Your toxic coworker may be an expert at sucking up to your boss (via Daily Mail). However, the responsibility of people in HR is to manage these complex situations impartially and objectively. If you have some genuine concerns that can be documented, ask to speak with someone in HR. If you know that this toxic coworker has compromised one person in HR, ask to talk to a different person (via Daily Mail). And if you really feel trapped, if your office is part of a franchise, ask to speak with someone in the corporate office.
If you’re working on a team and are uncomfortable with a toxic environment, at your next team meeting, let your coworkers know you want things to improve (via Daily Mail). Say something like, “I’ve noticed that there has been a lot of negativity happening at work, and this energy is hurting our ability to get the job done. I want things to improve.” This way, you are keeping the accountability away from specific people (who will probably not handle the blame well) and shifting the focus to where it needs to be – getting the job done (via Daily Mail).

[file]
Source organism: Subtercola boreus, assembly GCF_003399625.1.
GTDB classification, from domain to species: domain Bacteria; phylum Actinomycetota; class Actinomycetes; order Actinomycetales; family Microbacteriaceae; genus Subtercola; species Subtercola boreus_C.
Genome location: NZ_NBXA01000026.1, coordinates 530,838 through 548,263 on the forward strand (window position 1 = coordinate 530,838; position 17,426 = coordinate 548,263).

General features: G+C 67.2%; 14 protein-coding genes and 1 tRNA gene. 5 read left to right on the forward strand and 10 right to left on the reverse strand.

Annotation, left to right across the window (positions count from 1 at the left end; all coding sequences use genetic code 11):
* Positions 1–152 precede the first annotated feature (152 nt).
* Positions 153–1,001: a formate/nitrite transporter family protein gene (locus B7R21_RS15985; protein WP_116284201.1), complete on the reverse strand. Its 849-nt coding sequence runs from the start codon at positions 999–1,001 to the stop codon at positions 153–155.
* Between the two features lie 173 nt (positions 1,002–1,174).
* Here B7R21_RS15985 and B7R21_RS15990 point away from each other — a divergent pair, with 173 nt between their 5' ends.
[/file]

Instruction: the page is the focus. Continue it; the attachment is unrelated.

Toxic coworkers thrive on feeling victimized; they draw their energy from thinking that they have a hard lot in life. Don’t encourage this behavior by complaining about them. Instead, focus on the behavior that is causing problems (via Daily Mail). Document this behavior as necessary so that you can bring it to your superiors (via Daily Mail). If you’re a leader at work, tell your coworkers the specific behavior occurring and that you want it to stop. Remember, you’re not trying to fix anyone, you are trying to make work a safe place for employees.